* Government to support utility bills
* Has 638 billion baht ready for soft loans
* Central bank extends debt restructuring period (Adds comments from the Bank of Thailand in paragraphs 6, 7)
BANGKOK, Jan 12 (Reuters) - Thailand has approved more measures to mitigate the impact of the coronavirus pandemic after its biggest outbreak yet, including soft loans and lower utility bills, Prime Minister Prayuth Chan-ocha said on Tuesday.
The new measures aim to boost liquidity for businesses, provide debt relief and support for unemployment, Prayuth said, adding that an additional sum of a monthly 3,500 baht ($116) per person for two months would be considered next week.
Electric and water expenses would be subsided until March, Prayuth told a briefing, and higher Internet speeds and data would also be supported to promote working from home.
Thailand’s coronavirus case numbers, which are among the world’s lowest in relation to its population, have more than doubled to 10,834 since a month ago, when a big outbreak was found among migrant workers in a province near Bangkok.
Cases have since been found in more than half of its provinces and some containment measures have been re-imposed and people urged to stay home.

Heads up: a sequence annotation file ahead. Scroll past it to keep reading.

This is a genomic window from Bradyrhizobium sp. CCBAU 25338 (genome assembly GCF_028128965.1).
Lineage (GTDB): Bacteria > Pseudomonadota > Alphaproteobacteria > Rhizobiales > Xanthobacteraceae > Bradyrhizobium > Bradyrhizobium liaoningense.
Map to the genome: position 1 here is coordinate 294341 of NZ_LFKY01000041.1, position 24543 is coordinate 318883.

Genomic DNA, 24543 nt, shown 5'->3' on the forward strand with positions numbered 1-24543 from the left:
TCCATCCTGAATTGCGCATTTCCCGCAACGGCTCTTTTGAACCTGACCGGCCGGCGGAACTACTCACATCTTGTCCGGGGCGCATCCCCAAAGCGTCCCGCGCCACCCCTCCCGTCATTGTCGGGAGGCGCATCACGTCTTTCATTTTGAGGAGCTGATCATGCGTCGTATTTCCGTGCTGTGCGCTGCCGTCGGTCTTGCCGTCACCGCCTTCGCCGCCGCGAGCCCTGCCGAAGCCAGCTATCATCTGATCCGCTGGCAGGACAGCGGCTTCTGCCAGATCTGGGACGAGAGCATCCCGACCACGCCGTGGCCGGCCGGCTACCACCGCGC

The central bank said on Tuesday it had extended a debt restructuring period for small businesses and debtors until June, Deputy Governor Ronadol Numnonda told a separate briefing.
“We are assessing information from financial institutions to see if additional measures are necessary,” he said.
The government has 638 billion baht ($21.16 billion) ready for low-interest loans from state banks and the central bank for business owners and freelance workers, Finance Minster Arkhom Termpittayapaisith said.
Deputy Prime Minister Supattanapong Punmeechaow said new measures were still within the government’s budget and there was no need for more borrowing.
“If everybody cooperates, we will be able to manage the outbreak by March,” he said.
For most of 2020, Thailand kept daily cases low, in part due to strict entry requirements that have devastated tourism-related businesses. ($1 = 30.1500 baht) (Reporting by Panarat Thepgumpanat, Satawasin Staporncharnchai and Chayut Setboonarg; Editing by Martin Petty)
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